DUBAI, United Arab Emirates — Iran faced international criticism on Tuesday over the death of a woman held by its morality police, which ignited three days of protests, including clashes with security forces in the capital and other unrest that claimed at least three lives.
An investigation was requested by the U.N. office for human rights. The United States, which is trying to revive the 2015 nuclear deal with Iran, called on the Islamic Republic to end its “systemic persecution” of women. Her death was also condemned by Italy.
Officials from Iran dismissed criticism as political motivated, accusing unnamed foreign nations of inciting the unrest.
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Separately, an Iranian official confirmed that three protestors were killed in Kurdish regions of Iran by unknown armed groups. This was the first confirmation of unrest-related deaths.
The semiofficial Fars news agency reported that around 300 protesters had gathered in downtown Tehran on Tuesday, chanting “Death to the dictator.” AP reporters later saw a heavy deployment of police in the area, as well as torched trash bins and rocks strewn across some intersections.
A photograph taken outside Iran by AFP shows a dumpster burning at an intersection, during demonstrations in Tehran on September 20, 2022.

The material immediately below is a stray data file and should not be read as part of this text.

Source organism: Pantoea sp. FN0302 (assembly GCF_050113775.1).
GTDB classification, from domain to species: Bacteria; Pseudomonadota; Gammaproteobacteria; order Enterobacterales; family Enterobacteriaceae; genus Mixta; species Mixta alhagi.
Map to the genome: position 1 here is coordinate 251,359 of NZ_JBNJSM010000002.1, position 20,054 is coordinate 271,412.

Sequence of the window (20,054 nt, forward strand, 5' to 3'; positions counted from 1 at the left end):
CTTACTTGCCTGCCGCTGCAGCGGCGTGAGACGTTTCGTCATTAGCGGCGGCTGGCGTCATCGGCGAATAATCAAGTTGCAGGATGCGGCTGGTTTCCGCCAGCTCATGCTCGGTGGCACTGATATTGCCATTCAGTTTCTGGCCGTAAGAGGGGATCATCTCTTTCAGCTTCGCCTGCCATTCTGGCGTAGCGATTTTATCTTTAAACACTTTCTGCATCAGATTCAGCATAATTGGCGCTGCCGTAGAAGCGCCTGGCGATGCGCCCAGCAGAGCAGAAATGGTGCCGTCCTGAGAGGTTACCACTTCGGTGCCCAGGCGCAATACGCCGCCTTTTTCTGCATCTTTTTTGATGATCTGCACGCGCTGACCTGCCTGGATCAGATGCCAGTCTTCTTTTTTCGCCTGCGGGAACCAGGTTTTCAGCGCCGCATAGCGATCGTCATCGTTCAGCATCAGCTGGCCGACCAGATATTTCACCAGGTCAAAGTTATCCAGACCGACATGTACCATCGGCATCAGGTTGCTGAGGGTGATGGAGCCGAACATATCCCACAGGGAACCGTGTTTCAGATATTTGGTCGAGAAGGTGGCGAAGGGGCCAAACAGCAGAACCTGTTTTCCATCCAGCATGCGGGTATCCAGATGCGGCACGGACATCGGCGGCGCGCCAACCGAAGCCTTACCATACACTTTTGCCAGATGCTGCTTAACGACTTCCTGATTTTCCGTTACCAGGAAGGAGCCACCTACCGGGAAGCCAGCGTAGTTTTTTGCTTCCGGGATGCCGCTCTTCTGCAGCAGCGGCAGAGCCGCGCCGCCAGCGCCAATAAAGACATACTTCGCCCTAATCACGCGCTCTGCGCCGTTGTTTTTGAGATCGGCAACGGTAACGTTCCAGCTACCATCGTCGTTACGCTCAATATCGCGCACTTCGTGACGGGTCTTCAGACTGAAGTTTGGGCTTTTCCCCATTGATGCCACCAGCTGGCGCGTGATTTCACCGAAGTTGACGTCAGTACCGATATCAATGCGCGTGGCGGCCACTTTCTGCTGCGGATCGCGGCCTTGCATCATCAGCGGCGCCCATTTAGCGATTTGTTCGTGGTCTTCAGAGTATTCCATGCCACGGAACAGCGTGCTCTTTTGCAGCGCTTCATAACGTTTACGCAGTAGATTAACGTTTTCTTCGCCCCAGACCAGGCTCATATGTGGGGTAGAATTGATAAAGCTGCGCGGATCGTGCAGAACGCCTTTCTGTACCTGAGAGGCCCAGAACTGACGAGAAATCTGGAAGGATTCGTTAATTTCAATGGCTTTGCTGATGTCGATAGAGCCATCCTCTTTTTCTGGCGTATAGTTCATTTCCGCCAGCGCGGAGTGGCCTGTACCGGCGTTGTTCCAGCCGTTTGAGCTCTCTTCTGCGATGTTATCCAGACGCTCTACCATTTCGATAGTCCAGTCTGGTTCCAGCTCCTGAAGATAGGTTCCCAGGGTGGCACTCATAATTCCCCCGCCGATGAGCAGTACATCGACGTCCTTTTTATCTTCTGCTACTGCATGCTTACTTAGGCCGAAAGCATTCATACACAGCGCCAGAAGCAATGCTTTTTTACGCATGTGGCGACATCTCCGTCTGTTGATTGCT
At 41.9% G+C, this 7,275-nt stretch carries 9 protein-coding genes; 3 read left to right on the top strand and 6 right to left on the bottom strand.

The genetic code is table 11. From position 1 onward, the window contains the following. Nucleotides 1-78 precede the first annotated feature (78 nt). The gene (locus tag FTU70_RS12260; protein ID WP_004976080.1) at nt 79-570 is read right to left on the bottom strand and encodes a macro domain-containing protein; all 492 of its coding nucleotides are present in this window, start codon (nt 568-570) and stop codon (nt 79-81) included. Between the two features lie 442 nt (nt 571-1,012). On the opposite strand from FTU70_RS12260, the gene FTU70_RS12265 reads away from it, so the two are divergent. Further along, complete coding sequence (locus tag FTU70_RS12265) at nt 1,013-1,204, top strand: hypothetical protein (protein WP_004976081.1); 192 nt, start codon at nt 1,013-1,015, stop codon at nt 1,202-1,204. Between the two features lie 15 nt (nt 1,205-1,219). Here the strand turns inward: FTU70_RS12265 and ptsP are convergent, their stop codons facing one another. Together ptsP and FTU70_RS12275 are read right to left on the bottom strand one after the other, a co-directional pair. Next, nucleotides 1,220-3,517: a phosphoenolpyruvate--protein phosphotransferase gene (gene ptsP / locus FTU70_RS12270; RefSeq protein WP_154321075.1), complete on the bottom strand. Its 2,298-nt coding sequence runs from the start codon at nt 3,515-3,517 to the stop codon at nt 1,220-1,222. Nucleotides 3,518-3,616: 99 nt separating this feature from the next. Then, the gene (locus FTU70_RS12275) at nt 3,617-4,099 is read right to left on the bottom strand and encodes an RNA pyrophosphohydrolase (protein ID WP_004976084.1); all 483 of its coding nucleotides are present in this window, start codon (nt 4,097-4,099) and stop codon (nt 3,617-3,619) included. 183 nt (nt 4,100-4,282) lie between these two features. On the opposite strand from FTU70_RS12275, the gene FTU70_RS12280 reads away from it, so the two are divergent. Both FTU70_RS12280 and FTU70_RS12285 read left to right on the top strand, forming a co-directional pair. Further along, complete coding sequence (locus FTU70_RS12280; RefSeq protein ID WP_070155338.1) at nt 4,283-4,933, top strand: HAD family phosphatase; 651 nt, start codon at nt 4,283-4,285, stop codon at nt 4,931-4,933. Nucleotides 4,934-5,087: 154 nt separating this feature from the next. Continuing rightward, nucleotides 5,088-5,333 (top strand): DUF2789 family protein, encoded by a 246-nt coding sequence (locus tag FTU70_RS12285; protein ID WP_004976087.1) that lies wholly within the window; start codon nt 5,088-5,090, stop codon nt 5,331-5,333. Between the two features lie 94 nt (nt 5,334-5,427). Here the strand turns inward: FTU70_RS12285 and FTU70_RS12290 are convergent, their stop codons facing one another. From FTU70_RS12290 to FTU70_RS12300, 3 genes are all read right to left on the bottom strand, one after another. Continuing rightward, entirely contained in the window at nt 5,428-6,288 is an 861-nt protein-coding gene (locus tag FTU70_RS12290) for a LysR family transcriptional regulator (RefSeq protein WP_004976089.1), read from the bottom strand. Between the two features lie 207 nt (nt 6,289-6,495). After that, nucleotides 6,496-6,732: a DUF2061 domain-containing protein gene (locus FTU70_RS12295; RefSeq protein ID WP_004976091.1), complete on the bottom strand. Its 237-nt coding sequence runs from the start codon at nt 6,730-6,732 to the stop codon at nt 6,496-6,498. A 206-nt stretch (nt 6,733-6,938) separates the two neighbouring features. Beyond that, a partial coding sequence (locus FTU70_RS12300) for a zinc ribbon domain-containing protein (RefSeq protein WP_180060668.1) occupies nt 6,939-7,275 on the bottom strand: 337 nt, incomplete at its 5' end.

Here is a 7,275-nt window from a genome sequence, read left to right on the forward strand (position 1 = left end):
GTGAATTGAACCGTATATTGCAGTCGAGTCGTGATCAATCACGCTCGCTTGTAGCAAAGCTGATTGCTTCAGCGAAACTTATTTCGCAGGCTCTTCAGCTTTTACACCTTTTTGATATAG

AFP via Getty Images
Mohsen Mohsen Mansouri (the governor of Tehran Province) accused foreign embassies in promoting protests. He also said that three foreign nationals have been detained. He didn’t specify which nationality the embassies were or who the detainees were.
The U.N. body said Iran’s morality police have expanded their patrols in recent months, targeting women for not properly wearing the Islamic headscarf, known as hijab. Verified videos showed women being struck in the forehead with batons, slapped and then thrown into police vans because they wore the hijab loosely.
Last Tuesday Mahsa, 22 years old, was detained by a similar team. They took her to the station and she eventually collapsed. The incident ended in her death three days later. Iranian police denied that Amini had been mistreated. They claim Amini died from a heart attack. The incident is being investigated by authorities.
“Mahsa Amini’s tragic death and allegations of torture and ill-treatment must be promptly, impartially and effectively investigated by an independent competent authority,” said Nada Al-Nashif, the acting U.N. high commissioner for human rights.
Learn more Iran’s Outcry over Mahsaa Amini’s Death is More Than Grief
U.S. Secretary of State Antony Blinken said Amini “should be alive today.”
“Instead, the United States and the Iranian people mourn her. We call on the Iranian government to end its systemic persecution of women and to allow peaceful protest,” he tweeted.
Italy’s Foreign Ministry called for “the perpetrators of this cowardly act” to be held to account, saying “violence against innocent people, especially women and girls, can never be tolerated.”